Of all the phobias blood phobia (also called haemophobia, hematophobia) is one of the most common and most interesting. It is often accompanied by Trypanophobia a fear of medical procedures involving hypodermic needles
People who had vaccinations in school may recall one or more of the children fainting. It is fainting that makes this phobia unique. In most phobias blood pressure rises. Although the phobic may feel faint due to hyperventilating they are very unlikely to faint because of the raised blood pressure. However with blood or needle phobia the blood pressure rapidly drops and this can cause fainting.
Often just the sight of blood or a needle can bring on high anxiety levels including a racing pulse, hyperventilating and an overwhelming urge to flee.
Like most anxiety disorders it tends to get worse if not treated and this inevitably causes major problems if the phobic has to go into hospital. There have been cases where people have refused life saving operations because their fear of the medical procedure is so great.
Most phobias are thought to be a combination of genetic predisposition and learned behaviours. Some psychologists have put forward any interesting theory for haemophobia. This states that it has evolutionary roots. It purports that on the battlefields of history, those who fainted from the sight of blood and carnage around them were the ones who survived because they appeared dead. Also if the sight of their own injury caused a drop in blood pressure then they would be less likely to bleed to death. Since these survivors get to pass on their genes to their descendants then it follows that there will be an ever increasing number of people with this condition.
Whether this theory is correct on not is hard to say but as many as 10% of the population are thought to have some level of this condition.
Whether the roots are genetic or not, many sufferers manage to overcome this condition and lose their fear of blood and needles. The most effective treatments are those that involve systematic desensitisation. This technique is common used in both Cognitive Behavioral Therapy (CBT) and Hypnotherapy and success rates are high.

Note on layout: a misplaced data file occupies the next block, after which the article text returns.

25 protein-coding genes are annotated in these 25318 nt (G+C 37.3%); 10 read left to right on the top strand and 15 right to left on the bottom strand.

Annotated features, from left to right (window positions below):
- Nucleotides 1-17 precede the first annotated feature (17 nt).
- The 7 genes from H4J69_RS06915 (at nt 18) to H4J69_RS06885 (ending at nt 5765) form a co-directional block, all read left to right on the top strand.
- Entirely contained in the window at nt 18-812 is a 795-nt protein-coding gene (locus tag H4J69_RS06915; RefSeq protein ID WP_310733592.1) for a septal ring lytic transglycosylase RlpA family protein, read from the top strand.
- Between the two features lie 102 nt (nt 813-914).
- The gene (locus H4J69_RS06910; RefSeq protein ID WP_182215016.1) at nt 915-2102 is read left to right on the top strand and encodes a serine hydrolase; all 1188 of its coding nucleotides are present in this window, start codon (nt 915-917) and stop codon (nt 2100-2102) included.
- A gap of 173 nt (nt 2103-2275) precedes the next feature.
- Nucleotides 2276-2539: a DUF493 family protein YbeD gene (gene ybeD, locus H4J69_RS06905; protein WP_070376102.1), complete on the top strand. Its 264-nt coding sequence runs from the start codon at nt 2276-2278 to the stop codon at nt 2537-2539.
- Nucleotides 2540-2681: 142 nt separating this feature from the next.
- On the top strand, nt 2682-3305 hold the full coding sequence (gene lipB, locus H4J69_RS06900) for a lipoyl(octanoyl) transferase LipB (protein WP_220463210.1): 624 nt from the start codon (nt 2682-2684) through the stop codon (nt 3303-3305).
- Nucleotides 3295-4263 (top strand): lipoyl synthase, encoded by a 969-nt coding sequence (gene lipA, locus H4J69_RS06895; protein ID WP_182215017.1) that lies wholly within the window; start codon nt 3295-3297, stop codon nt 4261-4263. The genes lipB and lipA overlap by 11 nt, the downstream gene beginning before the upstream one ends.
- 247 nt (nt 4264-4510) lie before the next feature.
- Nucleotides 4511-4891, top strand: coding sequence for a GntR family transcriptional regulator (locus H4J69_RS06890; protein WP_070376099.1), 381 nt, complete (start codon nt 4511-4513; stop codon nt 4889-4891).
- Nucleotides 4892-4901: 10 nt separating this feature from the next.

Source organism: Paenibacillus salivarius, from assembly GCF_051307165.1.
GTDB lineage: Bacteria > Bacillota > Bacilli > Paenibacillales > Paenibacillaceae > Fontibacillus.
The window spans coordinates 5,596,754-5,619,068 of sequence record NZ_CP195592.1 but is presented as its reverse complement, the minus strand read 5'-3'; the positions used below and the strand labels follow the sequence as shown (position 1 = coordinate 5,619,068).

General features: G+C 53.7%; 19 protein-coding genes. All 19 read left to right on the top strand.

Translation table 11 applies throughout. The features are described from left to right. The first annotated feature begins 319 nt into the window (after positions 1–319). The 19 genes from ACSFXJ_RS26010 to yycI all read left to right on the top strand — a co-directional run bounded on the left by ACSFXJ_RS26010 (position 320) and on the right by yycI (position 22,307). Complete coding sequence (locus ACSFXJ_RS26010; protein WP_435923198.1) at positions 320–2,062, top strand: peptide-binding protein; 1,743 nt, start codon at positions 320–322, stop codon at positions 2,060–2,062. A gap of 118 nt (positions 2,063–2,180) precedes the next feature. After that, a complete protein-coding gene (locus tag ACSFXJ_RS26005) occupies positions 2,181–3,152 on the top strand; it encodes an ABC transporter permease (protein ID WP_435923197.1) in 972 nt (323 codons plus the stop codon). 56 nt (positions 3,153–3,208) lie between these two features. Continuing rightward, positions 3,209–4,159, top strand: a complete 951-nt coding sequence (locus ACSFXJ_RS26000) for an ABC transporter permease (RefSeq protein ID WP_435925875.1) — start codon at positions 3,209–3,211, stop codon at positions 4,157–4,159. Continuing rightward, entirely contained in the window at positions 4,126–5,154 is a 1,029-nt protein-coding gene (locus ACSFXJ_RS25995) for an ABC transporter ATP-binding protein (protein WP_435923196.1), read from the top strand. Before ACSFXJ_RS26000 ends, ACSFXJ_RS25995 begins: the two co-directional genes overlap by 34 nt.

CBT involves teaching the client to consciously challenge their thinking while hypnotherapy uses the focused and relaxed state of hypnosis to suggest a more realistic assessment of the actual danger to the subconscious. In the systematic desensitisation stage the client is introduced gradually to their fear. The fear hierarchy may start by looking at a photograph of a minor injury and may end with the client seeing real blood. (Committed therapists sometimes draw their own blood). The pace of progression up this hierarchy has to be done with agreement from the client and can be a slow process. The patience of both the client and the therapist are usually rewarded though with a complete recovery. Many clients go on to have injections or even become blood donors.
Although the condition may have existed for years, many clients manage to overcome their fear in just a few sessions.
Other techniques include tensing of the large muscles groups to raise the blood pressure and prevent fainting. Although this works for some, others find that the tensing of the muscles just makes them more anxious. If the systematic desensitisation is successful then the blood pressure should not drop at the sight of blood or needles and the client can relax in future situations.